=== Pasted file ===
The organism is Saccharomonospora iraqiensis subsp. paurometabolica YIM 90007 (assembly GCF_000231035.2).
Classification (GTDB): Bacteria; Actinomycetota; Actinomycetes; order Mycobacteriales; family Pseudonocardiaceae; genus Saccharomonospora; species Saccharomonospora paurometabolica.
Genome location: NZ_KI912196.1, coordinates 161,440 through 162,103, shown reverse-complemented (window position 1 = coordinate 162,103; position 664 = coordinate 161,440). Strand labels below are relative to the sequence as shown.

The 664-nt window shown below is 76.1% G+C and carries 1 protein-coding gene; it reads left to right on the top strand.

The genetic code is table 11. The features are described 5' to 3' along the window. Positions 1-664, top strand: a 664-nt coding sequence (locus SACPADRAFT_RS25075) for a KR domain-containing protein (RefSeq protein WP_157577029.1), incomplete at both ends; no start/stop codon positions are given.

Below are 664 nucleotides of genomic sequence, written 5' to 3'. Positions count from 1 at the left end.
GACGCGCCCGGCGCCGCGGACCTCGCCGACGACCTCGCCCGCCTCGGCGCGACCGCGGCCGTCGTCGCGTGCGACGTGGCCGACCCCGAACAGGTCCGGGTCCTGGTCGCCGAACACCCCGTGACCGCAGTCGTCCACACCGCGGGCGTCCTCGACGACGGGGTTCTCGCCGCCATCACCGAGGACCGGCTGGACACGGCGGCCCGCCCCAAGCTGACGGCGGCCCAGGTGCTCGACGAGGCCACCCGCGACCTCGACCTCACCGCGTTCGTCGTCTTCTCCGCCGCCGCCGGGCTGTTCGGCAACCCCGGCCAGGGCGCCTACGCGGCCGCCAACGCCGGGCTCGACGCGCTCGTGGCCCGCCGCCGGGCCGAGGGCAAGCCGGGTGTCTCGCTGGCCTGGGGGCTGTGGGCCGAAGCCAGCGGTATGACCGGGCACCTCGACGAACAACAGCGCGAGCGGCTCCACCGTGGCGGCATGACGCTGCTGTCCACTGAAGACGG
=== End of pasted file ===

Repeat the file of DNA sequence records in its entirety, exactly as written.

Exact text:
The organism is Saccharomonospora iraqiensis subsp. paurometabolica YIM 90007 (assembly GCF_000231035.2).
Classification (GTDB): Bacteria; Actinomycetota; Actinomycetes; order Mycobacteriales; family Pseudonocardiaceae; genus Saccharomonospora; species Saccharomonospora paurometabolica.
Genome location: NZ_KI912196.1, coordinates 161,440 through 162,103, shown reverse-complemented (window position 1 = coordinate 162,103; position 664 = coordinate 161,440). Strand labels below are relative to the sequence as shown.

The 664-nt window shown below is 76.1% G+C and carries 1 protein-coding gene; it reads left to right on the top strand.

The genetic code is table 11. The features are described 5' to 3' along the window. Positions 1-664, top strand: a 664-nt coding sequence (locus SACPADRAFT_RS25075) for a KR domain-containing protein (RefSeq protein WP_157577029.1), incomplete at both ends; no start/stop codon positions are given.

Below are 664 nucleotides of genomic sequence, written 5' to 3'. Positions count from 1 at the left end.
GACGCGCCCGGCGCCGCGGACCTCGCCGACGACCTCGCCCGCCTCGGCGCGACCGCGGCCGTCGTCGCGTGCGACGTGGCCGACCCCGAACAGGTCCGGGTCCTGGTCGCCGAACACCCCGTGACCGCAGTCGTCCACACCGCGGGCGTCCTCGACGACGGGGTTCTCGCCGCCATCACCGAGGACCGGCTGGACACGGCGGCCCGCCCCAAGCTGACGGCGGCCCAGGTGCTCGACGAGGCCACCCGCGACCTCGACCTCACCGCGTTCGTCGTCTTCTCCGCCGCCGCCGGGCTGTTCGGCAACCCCGGCCAGGGCGCCTACGCGGCCGCCAACGCCGGGCTCGACGCGCTCGTGGCCCGCCGCCGGGCCGAGGGCAAGCCGGGTGTCTCGCTGGCCTGGGGGCTGTGGGCCGAAGCCAGCGGTATGACCGGGCACCTCGACGAACAACAGCGCGAGCGGCTCCACCGTGGCGGCATGACGCTGCTGTCCACTGAAGACGG